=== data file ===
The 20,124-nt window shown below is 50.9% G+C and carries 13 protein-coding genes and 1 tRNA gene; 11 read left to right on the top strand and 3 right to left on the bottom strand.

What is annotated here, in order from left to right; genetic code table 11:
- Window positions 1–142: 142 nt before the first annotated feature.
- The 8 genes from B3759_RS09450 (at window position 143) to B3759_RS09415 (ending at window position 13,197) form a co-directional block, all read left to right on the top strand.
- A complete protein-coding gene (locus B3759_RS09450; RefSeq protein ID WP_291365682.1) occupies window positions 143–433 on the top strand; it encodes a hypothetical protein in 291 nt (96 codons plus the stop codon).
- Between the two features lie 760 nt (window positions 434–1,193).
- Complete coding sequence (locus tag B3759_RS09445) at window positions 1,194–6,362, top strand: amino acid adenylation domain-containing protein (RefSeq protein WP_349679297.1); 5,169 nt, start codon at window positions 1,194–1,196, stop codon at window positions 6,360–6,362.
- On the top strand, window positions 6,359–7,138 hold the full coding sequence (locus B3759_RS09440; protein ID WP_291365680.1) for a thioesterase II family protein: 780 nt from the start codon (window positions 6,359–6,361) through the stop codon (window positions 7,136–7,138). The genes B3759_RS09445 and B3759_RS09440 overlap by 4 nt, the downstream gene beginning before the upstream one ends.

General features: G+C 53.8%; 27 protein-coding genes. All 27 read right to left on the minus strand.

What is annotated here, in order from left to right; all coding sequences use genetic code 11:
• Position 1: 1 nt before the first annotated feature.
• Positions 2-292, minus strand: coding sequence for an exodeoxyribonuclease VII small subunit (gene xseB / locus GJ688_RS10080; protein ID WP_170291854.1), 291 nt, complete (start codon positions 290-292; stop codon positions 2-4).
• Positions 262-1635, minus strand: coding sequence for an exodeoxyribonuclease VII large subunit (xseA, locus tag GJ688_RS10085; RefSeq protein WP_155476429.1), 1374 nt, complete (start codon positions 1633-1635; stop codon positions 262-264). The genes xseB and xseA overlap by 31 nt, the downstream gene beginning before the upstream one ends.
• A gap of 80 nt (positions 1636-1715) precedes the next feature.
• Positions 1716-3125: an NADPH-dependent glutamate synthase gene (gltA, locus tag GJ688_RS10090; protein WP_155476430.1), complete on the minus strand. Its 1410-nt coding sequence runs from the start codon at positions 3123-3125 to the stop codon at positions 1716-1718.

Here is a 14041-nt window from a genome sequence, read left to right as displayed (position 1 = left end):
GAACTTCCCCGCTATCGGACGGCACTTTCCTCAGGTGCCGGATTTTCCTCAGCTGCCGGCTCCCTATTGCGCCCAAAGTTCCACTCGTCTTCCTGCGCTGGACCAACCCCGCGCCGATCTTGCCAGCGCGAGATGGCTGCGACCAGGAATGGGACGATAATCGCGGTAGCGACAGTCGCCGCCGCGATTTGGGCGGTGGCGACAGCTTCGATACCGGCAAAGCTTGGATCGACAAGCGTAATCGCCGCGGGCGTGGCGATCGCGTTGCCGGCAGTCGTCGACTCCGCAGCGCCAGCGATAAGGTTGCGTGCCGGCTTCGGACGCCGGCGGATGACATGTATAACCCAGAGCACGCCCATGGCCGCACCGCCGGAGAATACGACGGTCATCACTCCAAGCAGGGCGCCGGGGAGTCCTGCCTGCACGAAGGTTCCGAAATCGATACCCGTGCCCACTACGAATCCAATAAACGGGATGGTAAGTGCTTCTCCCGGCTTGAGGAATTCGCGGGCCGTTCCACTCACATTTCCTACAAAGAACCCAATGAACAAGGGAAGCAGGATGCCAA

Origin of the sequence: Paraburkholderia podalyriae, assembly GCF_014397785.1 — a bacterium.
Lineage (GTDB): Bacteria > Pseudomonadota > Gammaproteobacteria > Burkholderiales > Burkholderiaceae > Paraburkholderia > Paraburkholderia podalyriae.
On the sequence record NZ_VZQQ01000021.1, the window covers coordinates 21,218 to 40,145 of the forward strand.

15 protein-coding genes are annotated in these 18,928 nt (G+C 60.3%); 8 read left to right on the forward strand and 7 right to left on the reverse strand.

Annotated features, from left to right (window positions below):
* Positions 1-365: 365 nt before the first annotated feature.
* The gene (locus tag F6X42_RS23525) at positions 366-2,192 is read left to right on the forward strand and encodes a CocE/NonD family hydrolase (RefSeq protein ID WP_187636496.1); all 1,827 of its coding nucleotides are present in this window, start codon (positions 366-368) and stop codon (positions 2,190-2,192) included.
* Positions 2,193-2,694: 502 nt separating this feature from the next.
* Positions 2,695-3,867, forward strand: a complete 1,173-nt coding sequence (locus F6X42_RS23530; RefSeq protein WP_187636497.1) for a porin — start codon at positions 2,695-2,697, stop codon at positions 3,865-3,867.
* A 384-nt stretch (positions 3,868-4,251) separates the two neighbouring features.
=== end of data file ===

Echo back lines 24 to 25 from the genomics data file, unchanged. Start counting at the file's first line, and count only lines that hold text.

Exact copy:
* The gene (locus tag F6X42_RS23525) at positions 366-2,192 is read left to right on the forward strand and encodes a CocE/NonD family hydrolase (RefSeq protein ID WP_187636496.1); all 1,827 of its coding nucleotides are present in this window, start codon (positions 366-368) and stop codon (positions 2,190-2,192) included.
* Positions 2,193-2,694: 502 nt separating this feature from the next.